C.supra virescenti-niger, lateribus pallidioribus: dorso modice arcuato; fronte elevato, rostro summo ante oculos paululum excavato: limbo preoprculi poris quatuor conspicuis impresso: squamis latis, marginibus liberis levissime ciliatis: spinis dorsalibus quindecim, analibus sex: pinnis ventralibus longe acuminatis, ad analem pertingentibus: pinnâ caudali subaequali
D. 15/10; A.6/8; C. 16, etc.; P. 14; V. 1/5
Long. unc. 5. lin. 9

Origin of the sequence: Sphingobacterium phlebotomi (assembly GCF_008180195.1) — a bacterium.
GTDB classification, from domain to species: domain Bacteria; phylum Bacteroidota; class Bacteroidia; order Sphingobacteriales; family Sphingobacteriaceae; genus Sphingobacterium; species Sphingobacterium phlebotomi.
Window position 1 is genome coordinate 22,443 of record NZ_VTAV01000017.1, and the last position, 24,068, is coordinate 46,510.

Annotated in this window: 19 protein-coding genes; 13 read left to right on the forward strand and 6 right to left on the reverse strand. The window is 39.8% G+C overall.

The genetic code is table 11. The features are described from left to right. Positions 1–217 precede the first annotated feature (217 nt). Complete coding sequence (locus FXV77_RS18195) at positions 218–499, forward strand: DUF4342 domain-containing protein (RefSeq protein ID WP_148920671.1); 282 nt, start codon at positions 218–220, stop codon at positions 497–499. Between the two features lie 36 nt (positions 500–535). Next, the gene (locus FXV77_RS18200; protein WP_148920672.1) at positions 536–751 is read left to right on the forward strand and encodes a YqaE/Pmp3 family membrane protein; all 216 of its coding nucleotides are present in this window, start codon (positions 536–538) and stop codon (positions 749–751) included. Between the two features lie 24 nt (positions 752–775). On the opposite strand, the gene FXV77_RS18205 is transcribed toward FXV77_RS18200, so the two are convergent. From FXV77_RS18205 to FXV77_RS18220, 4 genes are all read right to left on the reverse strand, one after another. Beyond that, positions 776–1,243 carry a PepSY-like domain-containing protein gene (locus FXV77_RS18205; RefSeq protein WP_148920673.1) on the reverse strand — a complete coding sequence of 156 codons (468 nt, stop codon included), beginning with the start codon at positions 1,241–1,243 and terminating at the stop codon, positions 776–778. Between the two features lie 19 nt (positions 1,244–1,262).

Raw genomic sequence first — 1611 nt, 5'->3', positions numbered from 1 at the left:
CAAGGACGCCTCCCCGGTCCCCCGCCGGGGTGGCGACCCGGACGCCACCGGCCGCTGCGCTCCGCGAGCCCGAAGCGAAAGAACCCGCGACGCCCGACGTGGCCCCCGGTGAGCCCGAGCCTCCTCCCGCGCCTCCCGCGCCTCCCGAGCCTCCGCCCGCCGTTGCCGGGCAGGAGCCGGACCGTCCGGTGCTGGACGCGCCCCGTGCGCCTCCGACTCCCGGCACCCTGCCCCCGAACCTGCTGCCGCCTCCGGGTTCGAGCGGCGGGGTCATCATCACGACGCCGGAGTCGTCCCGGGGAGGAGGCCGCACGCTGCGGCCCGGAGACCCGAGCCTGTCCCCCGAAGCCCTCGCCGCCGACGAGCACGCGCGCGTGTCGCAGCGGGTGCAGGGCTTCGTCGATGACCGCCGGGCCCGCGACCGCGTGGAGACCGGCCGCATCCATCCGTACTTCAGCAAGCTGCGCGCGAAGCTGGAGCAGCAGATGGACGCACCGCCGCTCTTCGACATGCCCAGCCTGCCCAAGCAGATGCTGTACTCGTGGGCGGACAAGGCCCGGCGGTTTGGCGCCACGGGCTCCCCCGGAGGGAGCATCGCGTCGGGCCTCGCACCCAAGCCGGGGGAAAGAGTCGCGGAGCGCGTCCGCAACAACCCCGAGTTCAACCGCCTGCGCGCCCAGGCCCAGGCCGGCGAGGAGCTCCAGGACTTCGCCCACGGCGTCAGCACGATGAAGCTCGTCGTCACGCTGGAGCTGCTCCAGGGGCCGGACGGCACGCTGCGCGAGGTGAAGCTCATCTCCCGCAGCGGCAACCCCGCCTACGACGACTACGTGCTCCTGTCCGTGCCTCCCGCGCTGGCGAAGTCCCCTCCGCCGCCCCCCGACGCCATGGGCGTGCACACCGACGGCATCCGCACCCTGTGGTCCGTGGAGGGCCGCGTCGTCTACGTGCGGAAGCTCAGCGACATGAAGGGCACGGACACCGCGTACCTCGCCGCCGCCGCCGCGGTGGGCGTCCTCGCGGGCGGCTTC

Form. Oblong-oval, very much compressed; the back moderately elevated, and more curved than the abdomen. Greatest depth a little behind the insertion of the pectorals, and contained twice and three-quarters in the entire length: thickness about two-fifths of the depth. Forehead high: profile falling very obliquely, and slightly hollowed out in front of the eyes; the upper and under profile meeting at the mouth at nearly a right angle. Head contained not quite four times in the entire length; its own length and height nearly equal. Mouth small, protractile: jaws about equal, the lower one, if anything, a little the longest: lips not very fleshy. Maxillary rather slender, retiring almost entirely, when the mouth is closed, beneath the sub-orbital, the anterior margin of which is slightly hollowed out, and somewhat sinuous. Teeth in card in both jaws, forming a narrow band; the outermost row longer and stronger than the others, especially the four or six middle ones in front, which are somewhat conical and slightly hooked. Pharyngean teeth present, but none on the vomer or palatines. Eyes rather small, their diameter about one-fifth the length of the head; high in the cheeks, and a little nearer to the snout than to the posterior margin of the opercle: the space between broad, equalling nearly two diameters and-a-half. Nostrils consisting of a single round orifice half-way between the eye and the end of the snout. Preopercle with the basal margin short, and forming a slightly obtuse angle with the ascending one, the margin of which is entire. Opercle of a triangular form, broad at top, but narrowing off towards the bottom. Subopercle and interopercle much developed; their outer margins, taken together, rounded off nearly in a semicircle. Branchial membrane quite free all round, unattached to the isthmus, and but slightly emarginate. Snout, suborbital, jaws, and limb of the preopercle, naked; but he cheeks and rest of the opercular pieces scaly: the scales on the subopercle large. Four large pores on the limb of the preopercle, preceded by three others beneath the lower jaw: similar pores beneath the eye, and extending partially round it; one on the crown of the head, and a few smaller ones scattered about the snout; a large one just above the opercle, and another higher up on each side of the nape.